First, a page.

Project: Kilcashel Landscape Project
Directors: Dr. James Bonsall, IT Sligo
Location: Kilcashel townland, Kilmovee, County Mayo
Funding: The Heritage Council (2010), Earthsound Archaeological Geophysics (2009-2014), Centre for Environmental Research Innovation And Sustainability (2018)
Aim: The application of landscape archaeology methods and techniques to comprehensively assess the townland of Kilcashel and disseminate that information to the public. The project addresses issues concerning settlement dispersal – “from cashel to cottage” and in particular, the formation and development of several enclosures, ringforts and cashels in the townland. The project examines the significance of historical documentation, cartographic sources, architecture, archaeology and ecology, together with the results of 20th century excavations and new non-intrusive investigations.
A five year plan (2009-2014) was established to collate historical & archaeological data of Kilcashel and combine this with new data gathered non-intrusively by field-walking, topographic mapping, geophysics and standing building recording. The data was examined and compared with the settlement history and the natural resources of the area. This data assessed how resources were exploited throughout history by the local community, what influences the community had on land beyond the immediate study area and how Kilcashel itself has been influenced by external forces and events.
Outcomes: The unique outputs of this project include a Folklore Database, a record of local folklore for the townland of Kilcashel that has been captured via GIS into a “folkscape” that can be examined via Google Maps:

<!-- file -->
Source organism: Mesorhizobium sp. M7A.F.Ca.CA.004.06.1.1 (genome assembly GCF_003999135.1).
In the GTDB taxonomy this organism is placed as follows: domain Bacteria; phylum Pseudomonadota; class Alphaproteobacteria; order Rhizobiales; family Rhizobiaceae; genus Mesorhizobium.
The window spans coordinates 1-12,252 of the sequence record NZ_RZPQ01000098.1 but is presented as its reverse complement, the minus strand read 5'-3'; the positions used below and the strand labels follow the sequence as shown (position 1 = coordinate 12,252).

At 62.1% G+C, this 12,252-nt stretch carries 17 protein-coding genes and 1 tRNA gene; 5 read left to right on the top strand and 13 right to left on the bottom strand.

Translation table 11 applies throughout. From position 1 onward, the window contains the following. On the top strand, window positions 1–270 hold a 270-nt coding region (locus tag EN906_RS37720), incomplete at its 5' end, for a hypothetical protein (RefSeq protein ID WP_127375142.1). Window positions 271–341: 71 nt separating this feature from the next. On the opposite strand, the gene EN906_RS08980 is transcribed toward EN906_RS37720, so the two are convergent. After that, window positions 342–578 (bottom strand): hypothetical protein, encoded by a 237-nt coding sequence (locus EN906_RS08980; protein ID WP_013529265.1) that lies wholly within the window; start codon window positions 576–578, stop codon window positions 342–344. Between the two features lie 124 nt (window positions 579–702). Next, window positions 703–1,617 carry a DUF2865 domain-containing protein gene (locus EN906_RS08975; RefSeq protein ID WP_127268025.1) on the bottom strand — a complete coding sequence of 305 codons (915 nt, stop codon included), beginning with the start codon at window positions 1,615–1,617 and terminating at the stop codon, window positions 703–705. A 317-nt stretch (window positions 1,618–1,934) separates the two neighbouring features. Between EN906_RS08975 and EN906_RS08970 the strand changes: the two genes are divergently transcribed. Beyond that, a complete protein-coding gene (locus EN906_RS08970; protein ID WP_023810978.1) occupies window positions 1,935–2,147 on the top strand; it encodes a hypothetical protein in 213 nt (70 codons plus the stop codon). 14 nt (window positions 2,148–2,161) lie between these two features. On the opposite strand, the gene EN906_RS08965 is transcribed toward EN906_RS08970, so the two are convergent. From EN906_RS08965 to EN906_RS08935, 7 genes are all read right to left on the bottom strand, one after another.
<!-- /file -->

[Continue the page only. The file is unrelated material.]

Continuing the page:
The folklore database relied solely on data gathered from local sources, with time spent by the author to collate and map them using a GIS. The KLP also utilised the established and focused community spirit to share those stories and keep them relevant and alive within the “folkscape”.
Mini-workshops were used to teach community volunteers to use and search for relevant online resources. Peer to peer learning allowed participants to assist one another and ultimately led to the discovery of new online resources as they became available. This was an unexpected and gratifying result of the KLP, as some of the volunteers, although willing and able, had not previously ventured far in the online world beyond basic search engines and news websites.
Looking back at the objectives identified in 2009, the KLP was overly ambitious for a five year project. Many of the research areas were trimmed back, principally due to lack of funding. In fact, nearly a decade later, the research continues in an unfunded and piecemeal way, driven by community interest and new, often freely available, digital technology and online resources.
Bonsall, J. 2020. ‘Engaging the Community: The Kilcashel Landscape Project’. In Baker, C. (ed.) Partnership & Participation: Community Archaeology in Ireland. Wordwell.